Todd Warner refinanced his house and took friends-and-family loans to open his first Tailwaggers pet supply store in Los Angeles’s Hollywood Hills neighborhood 12 years ago.
The former Aaron Spelling television show editor had dreamed of a career change that would get him out of dark, windowless production studios, and, even better, keep him connected to his animal rescue advocacy work. So when a retail shop vacancy opened up in a little market near his home, he jumped at the chance to open a pet store. “I love animals and thought it would give me an opportunity to host adoption and rescue events,” he says. “I saved up and sought additional money and loans everywhere I could.”
In the following years, Warner also self-funded a pet grooming salon and a second retail location. Then he discovered “merchant financing” and used it to fund a 2012 expansion of his first store.
He has since come to rely on Merchant Financing from American Express to manage his business. “I use it every month like clockwork to get in on product specials and deals at the beginning of month”–when his cash is tied up making payroll. The financing, he says, enables him to buy larger quantities of products at once to get better rates. And he pays back the loan in full each month through transactions.
Ed Jay oversees the Merchant Financing Program that American Express launched in 2011 to fill the gap left by banks that had backed off from small business lending during the recession. Jay says the program provided almost $1 billion in loans in 2014 to help small and midsize businesses run and grow their businesses. Currently, he says, the program provides loans as large as $2 million to fill the gap between traditional bank loans and alternative online lender financing.
Applications can be processed online, fees are low, and paybacks are automatic through a merchant’s receivables. Jay says the financing program works with businesses that accept American Express cards, have been accepting credit cards for at least two years, and have at least $50,000 in annual card receivables. “When we have a lot of information on how a business is performing, that lets us make better decisions with less paper work,” he says. “Is this person able to pay back their loans? We can see how the business has been performing over last few years and make a decision about supplying loan to this merchant. It cuts down on paperwork and the time frame.”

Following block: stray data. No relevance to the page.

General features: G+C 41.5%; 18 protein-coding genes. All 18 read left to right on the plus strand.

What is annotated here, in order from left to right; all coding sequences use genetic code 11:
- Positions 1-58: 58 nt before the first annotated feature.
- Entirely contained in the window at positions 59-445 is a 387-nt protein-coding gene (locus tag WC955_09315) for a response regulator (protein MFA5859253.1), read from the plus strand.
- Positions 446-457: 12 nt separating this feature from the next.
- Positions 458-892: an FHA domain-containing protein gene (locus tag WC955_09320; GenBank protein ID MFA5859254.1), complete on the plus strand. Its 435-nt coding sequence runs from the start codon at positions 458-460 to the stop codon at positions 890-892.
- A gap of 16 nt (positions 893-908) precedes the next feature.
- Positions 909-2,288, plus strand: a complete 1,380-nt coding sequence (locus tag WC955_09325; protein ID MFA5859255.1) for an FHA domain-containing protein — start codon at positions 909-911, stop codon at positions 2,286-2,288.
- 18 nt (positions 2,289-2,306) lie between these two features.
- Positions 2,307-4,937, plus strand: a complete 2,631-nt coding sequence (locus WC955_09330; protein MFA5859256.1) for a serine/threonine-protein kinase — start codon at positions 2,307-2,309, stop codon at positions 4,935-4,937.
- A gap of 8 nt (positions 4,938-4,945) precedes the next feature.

Warner says that what he saves by being able to purchasing inventory in bulk early more than makes up for the $100 monthly financing fee that American Express charges him. “It’s like getting a fresh loan at the beginning of every month and paying it back at end,” he says. Warner calls the service “a lifesaver” at times when everything is hitting his business at once and says the process is “much easier than taking a loan or line of credit from a bank.”
He explains, “I already had a relationship with American Express as a merchant, so they already had a history of my sales. They know what kind of business I do. It was a very easy application and less than 30 days to set up.”
Now, he says, “I don’t have to think about. It just kind of happens, it’s always being paid, I always have money left over, it’s an easy way to get money up front.”
Warner says the cash also comes in handy for emergency repairs. “One time our grooming shop suffered damage to a salon area. I remember thinking, ‘I don’t have the money in the bank to pay for this.’ I was going to have to shut down one of our grooming stations, then I realized I had the financing coming in three days and I could make the repairs right away. That kept us up and running and we were able to do the repairs without interruption to our business.”
Today, Warner is undertaking another expansion. “Because our business has grown, the financing amount available from American Express has grown,” he says. “It grows with your business. So I’m hoping to open up another retail store and expand into daycare as well.”